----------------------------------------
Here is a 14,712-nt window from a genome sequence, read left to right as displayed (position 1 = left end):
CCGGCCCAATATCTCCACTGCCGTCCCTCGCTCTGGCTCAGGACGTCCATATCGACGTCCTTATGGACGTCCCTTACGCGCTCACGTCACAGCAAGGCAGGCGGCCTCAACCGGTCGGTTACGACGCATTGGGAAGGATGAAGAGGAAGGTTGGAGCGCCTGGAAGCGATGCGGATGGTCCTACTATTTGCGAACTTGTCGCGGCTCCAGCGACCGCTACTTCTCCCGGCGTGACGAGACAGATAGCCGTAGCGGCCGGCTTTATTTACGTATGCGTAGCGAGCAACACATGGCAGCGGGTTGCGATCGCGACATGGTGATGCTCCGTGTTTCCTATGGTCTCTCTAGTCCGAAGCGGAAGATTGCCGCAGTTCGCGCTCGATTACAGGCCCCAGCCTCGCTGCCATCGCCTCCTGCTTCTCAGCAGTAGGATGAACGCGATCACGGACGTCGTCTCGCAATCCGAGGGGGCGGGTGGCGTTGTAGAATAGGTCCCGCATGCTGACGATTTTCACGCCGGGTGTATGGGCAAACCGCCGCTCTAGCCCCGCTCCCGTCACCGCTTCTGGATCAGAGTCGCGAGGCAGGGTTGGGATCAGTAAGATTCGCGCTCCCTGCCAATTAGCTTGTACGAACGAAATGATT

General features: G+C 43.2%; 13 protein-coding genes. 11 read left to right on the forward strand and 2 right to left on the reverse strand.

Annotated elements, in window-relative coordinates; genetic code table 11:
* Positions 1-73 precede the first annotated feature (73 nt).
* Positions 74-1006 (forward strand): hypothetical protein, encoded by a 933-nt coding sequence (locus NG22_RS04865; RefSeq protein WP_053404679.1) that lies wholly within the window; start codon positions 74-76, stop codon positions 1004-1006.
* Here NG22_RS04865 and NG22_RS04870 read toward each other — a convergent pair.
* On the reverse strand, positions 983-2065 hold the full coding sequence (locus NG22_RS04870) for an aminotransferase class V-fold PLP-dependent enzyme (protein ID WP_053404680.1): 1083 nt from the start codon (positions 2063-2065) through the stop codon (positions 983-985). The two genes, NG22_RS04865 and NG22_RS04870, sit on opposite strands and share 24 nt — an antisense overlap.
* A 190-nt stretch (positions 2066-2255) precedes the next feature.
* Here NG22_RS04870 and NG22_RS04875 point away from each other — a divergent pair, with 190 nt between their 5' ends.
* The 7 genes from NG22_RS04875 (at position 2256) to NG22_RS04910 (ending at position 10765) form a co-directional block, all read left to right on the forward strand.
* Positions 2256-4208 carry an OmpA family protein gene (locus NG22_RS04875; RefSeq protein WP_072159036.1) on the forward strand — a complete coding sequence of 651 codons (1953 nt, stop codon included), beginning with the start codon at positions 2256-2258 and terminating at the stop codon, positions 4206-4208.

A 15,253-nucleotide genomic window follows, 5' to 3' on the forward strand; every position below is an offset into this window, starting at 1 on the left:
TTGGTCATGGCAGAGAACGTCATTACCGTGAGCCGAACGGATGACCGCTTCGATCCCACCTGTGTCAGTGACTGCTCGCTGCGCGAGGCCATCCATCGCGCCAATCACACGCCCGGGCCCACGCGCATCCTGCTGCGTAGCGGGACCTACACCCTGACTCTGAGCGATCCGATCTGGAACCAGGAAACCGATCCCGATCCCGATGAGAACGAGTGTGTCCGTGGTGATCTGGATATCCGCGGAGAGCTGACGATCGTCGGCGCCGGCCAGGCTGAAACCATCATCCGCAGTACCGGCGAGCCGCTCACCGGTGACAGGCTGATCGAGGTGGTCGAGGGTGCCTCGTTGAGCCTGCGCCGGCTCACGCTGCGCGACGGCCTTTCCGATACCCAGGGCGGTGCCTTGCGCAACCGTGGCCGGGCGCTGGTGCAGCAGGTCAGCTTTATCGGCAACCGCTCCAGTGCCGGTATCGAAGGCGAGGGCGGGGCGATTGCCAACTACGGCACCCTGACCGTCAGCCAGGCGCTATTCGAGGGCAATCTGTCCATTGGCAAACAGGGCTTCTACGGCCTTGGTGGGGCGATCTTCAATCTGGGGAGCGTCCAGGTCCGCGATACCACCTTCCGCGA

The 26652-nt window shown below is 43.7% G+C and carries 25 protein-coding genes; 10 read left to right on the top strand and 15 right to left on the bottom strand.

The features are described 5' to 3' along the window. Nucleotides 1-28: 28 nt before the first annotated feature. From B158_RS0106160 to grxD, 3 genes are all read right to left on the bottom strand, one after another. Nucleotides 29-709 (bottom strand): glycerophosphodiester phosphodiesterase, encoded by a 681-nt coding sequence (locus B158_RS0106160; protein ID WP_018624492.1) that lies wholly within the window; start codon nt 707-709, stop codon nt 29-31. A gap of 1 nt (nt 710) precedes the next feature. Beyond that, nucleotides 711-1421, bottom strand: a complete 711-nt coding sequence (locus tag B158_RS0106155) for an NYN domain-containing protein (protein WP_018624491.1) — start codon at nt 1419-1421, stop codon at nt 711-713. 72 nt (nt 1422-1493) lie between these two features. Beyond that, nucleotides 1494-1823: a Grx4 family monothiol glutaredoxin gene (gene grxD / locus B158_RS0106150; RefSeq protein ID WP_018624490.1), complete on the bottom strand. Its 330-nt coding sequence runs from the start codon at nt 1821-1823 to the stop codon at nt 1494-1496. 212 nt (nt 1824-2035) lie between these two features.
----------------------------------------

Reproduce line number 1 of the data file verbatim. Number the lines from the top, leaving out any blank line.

Here is a 14,712-nt window from a genome sequence, read left to right as displayed (position 1 = left end):